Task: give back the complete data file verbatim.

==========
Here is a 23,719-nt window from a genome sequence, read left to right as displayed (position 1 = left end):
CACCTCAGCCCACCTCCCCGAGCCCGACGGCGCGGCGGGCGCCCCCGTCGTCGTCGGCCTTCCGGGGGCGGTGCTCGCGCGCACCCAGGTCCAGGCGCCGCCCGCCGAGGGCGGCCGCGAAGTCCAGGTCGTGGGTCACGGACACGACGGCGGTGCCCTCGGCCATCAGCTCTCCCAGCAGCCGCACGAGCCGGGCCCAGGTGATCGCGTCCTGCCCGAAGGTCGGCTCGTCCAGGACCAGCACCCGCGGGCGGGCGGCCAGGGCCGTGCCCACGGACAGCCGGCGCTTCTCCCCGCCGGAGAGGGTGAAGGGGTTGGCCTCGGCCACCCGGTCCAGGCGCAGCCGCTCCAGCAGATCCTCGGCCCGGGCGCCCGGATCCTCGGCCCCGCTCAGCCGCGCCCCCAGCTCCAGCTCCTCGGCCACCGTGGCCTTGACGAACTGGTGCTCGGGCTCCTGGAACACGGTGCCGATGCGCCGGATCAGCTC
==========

Here is a 23,719-nt window from a genome sequence, read left to right as displayed (position 1 = left end):
CACCTCAGCCCACCTCCCCGAGCCCGACGGCGCGGCGGGCGCCCCCGTCGTCGTCGGCCTTCCGGGGGCGGTGCTCGCGCGCACCCAGGTCCAGGCGCCGCCCGCCGAGGGCGGCCGCGAAGTCCAGGTCGTGGGTCACGGACACGACGGCGGTGCCCTCGGCCATCAGCTCTCCCAGCAGCCGCACGAGCCGGGCCCAGGTGATCGCGTCCTGCCCGAAGGTCGGCTCGTCCAGGACCAGCACCCGCGGGCGGGCGGCCAGGGCCGTGCCCACGGACAGCCGGCGCTTCTCCCCGCCGGAGAGGGTGAAGGGGTTGGCCTCGGCCACCCGGTCCAGGCGCAGCCGCTCCAGCAGATCCTCGGCCCGGGCGCCCGGATCCTCGGCCCCGCTCAGCCGCGCCCCCAGCTCCAGCTCCTCGGCCACCGTGGCCTTGACGAACTGGTGCTCGGGCTCCTGGAACACGGTGCCGATGCGCCGGATCAGCTC